College student fights for climate solutions at UN summitBy Courtney Parker
Correspondent | November 19,2012
Green Mountain College student Scott Chernoff has always dreamed of making a difference in the world and now is his chance.
Chernoff, along with 15 other environmental advocates, will join SustainUS as they travel to the United Nations Climate Talks in Doha, Qatar.
The Climate Talks, which are part of the 18th annual meeting on the UN Framework Convention on Climate Change created in 1992, bring together representatives from 194 countries to negotiate reductions in greenhouse gas emissions. This year’s conference is expected to make headway on the topic and put in motion a consistent plan before the damage is irreversible.
“I’m proud to be representing the interests of my peers and Vermont,” said Chernoff, who is looking forward to putting his activist skills to the test.
As leader of Green Mountain College’s environmental activism group and an environmental science and policy major, Chernoff has been raising awareness on global issues such as climate change since he arrived on campus. He said climate change will greatly affect his generation and that’s why it’s important to focus on it.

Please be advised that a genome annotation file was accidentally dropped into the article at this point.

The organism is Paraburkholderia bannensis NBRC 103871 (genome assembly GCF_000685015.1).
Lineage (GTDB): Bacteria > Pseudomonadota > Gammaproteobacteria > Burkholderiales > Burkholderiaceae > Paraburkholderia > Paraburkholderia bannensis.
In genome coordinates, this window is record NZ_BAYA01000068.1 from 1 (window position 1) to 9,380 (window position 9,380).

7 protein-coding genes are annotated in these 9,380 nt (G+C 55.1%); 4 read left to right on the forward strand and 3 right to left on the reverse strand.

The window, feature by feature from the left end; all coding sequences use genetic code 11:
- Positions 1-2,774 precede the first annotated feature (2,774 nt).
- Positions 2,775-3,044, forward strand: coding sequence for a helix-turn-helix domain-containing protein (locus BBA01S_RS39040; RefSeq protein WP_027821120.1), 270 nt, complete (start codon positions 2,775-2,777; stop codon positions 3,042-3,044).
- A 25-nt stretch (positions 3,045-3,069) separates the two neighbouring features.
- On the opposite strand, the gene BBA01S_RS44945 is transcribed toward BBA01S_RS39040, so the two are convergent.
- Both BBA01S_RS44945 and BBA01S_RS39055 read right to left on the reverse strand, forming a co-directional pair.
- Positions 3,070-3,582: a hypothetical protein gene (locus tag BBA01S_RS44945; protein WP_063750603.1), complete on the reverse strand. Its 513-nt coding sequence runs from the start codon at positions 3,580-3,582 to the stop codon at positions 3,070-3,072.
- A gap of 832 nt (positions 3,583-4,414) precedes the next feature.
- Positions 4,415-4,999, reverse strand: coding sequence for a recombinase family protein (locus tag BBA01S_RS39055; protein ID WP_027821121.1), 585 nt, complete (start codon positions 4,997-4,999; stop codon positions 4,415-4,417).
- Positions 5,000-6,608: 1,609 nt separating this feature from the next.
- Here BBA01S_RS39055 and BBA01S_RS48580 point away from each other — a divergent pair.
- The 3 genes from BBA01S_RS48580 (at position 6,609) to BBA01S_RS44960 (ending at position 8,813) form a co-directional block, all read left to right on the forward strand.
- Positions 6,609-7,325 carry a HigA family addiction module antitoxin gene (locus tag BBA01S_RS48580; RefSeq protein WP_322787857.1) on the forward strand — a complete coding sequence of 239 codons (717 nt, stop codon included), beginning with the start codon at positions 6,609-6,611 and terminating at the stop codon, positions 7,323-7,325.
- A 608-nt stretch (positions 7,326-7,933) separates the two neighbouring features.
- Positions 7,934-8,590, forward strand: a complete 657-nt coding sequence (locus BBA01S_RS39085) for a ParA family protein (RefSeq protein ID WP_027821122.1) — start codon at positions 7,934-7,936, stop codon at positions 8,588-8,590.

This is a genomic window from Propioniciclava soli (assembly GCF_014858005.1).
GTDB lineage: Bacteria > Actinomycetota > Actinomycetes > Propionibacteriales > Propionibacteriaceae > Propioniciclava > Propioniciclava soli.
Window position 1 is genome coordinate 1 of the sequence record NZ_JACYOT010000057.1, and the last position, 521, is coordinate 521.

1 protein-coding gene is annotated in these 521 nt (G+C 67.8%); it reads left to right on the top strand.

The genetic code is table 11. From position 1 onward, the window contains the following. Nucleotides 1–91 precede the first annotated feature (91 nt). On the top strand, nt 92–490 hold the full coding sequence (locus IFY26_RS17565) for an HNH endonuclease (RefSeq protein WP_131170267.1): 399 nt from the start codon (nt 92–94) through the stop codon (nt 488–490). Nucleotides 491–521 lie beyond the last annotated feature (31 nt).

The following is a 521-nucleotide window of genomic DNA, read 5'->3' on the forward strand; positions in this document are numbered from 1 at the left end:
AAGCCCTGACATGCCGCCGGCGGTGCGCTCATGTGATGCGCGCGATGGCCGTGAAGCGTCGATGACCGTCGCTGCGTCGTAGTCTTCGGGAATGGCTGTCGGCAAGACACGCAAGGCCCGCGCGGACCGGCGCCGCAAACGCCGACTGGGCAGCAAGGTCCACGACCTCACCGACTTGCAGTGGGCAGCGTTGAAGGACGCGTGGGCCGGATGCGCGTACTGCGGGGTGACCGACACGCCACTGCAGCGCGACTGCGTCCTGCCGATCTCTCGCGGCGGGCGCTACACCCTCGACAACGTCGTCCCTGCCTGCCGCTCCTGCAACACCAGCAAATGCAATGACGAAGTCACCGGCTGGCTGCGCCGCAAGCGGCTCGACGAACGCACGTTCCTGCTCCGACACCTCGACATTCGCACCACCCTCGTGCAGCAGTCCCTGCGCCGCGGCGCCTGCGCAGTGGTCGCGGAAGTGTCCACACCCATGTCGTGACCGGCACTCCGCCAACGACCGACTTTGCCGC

“I want to look back and know I did everything I could,” said the Cherry Hill, N.J., native.
Youth were chosen for the trip through one of the many programs offered by SustainUS.
SustainUS is a national volunteer-based youth organization that inspires young people to create a more sustainable world through involvement in international summits and grass-roots activities.
The group has been in existence for more than 10 years and has successfully connected many young students to the United Nations.
Participants have the opportunity to partake in several UN conferences, including the Framework Convention on Climate Change, the Commission on Social Development and the Commission on the Status of Women.
“What we do today affects the world and community that we live in as adults,” said Michael Sandmel of SustainUS. Sandmel stressed the importance of youth activists taking charge and making their voices heard.
Sandmel believes that the voices of young people are frequently marginalized, but they are key when considering matters that will greatly affect their futures.
“These issues will most affect them,” he said.
The group will set out on Nov. 26 and return on Dec. 7.
“I love this planet” said Chernoff, “and I won’t let it fall to climate change.”MORE IN Local & State
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